I start out admitting that I am cynical about a process where I upload my receipt and rely on the retailer to do detailed analysis of competitive pricing to determine if I am entitled to a refund. However I view it as part of my research to try just about everything at least once. After Walmart announced the savings catcher app for smart phones I downloaded it straightaway to see my savings mount up. Well so far not so much. Walmart has repeatedly let me know “No lower price found!” via email communication. Overall, from receipts that totaled $340, the savings catcher found 52 cents. That is 0.15% of what I spent over the last 6 trips to Walmart.
Of course a major driver of this result is found in the details. A view of the Walmart Savings Catcher FAQ shows numerous exceptions. While this is clearly spelled out it started me wondering about messaging. On the one hand this could serve to reinforce the idea that it is the everyday low price leader. On the other hand logic tells me that I could have obtained better prices on some of these purchases at other stores by simply taking advantage of sales that were excluded from consideration by Walmart. Walmart is one of the few retailers that have been successful using an everyday low price strategy. Although there have been some cracks in the armor, for example expanded “rollbacks”, could competitive pricing pressures fueled by technology enabled consumers cause more pressure? Taking a step into price matching, first with local ad match and now with the savings app, may change the meaning of everyday low price.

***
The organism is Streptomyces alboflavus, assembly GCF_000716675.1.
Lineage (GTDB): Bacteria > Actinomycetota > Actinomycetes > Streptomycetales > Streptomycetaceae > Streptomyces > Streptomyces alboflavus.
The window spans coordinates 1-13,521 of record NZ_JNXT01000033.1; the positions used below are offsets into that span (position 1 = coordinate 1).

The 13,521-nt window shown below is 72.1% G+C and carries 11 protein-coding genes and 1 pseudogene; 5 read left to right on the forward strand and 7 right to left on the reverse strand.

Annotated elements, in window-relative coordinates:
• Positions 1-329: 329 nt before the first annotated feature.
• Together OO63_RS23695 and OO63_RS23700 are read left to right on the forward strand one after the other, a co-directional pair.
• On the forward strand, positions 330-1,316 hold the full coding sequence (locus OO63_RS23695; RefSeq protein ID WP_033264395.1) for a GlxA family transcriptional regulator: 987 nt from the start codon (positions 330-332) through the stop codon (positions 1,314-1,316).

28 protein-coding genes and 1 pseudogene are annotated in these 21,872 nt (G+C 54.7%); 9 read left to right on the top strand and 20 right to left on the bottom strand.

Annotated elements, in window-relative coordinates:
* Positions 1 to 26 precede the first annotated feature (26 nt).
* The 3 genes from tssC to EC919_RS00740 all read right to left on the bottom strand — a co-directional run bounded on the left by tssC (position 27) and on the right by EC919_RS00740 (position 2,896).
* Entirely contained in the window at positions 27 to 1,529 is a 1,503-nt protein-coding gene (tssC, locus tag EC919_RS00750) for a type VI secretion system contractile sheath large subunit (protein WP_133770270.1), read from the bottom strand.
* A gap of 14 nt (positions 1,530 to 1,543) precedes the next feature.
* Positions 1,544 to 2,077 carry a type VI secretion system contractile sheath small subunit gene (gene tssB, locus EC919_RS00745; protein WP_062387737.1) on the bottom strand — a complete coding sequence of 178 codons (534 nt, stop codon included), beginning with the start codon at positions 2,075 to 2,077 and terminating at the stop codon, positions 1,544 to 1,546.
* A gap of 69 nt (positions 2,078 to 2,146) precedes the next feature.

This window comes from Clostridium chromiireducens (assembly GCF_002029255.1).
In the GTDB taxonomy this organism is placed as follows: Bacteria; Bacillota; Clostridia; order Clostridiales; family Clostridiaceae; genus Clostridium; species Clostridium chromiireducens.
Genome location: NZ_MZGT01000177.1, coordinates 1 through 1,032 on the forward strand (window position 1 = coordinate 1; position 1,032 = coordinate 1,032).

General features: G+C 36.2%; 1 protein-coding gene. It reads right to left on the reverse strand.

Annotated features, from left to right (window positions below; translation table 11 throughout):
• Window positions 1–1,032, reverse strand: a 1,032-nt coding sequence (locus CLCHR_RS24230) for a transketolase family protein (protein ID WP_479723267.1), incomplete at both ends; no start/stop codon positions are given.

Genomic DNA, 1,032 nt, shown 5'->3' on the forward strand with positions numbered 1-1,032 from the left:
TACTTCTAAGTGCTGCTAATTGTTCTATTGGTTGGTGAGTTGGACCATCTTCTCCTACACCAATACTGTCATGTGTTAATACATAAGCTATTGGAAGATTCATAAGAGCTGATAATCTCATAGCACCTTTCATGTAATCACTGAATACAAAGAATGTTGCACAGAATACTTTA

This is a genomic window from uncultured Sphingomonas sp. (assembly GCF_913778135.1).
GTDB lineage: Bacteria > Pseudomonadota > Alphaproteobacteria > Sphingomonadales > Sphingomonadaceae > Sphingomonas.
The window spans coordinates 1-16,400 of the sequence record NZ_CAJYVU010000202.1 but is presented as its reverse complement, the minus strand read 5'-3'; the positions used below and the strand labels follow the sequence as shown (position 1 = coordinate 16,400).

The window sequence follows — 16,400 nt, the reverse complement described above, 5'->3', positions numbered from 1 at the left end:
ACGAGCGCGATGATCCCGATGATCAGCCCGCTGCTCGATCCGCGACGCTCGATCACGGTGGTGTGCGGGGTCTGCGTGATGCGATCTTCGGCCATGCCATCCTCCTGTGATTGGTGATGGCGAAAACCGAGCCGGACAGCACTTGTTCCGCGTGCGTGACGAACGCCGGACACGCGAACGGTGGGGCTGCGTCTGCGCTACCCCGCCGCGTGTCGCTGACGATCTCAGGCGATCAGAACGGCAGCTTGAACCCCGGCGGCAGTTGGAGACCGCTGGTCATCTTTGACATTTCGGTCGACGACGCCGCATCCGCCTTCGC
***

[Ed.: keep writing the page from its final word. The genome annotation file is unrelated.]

Consumers are increasingly sensitive to pricing, including multichannel consistency and competitive fairness. In fact, trust is increasingly a driver of loyalty. Having built its business model on being the low price leader Walmart will be challenged to ensure that they are meeting this customer expectation. The elephant in the room is of course the extensive list of exceptions Walmart has applied to the process. Can a retailer really retain the title of low price leader when the exceptions themselves speak against this? Is it really not possible to compare a Walmart branded product, for example a can of green beans, to one carried by local competitors? Consumers make these comparisons every day. Should Walmart match promotions such as BOGO’s and buying multiples such as buy more and save more? Absolutely if it wants to keep its pricing positioning.
The most important lesson on pricing in the digital environment is that retailers cannot delude themselves any longer. The customer has as much information at their fingertips as the retailer has and if they cannot trust your brand image you cannot build loyalty. As for me, I am waiting to see if I can catch any savings on the $30 of school supplies I purchased last night.
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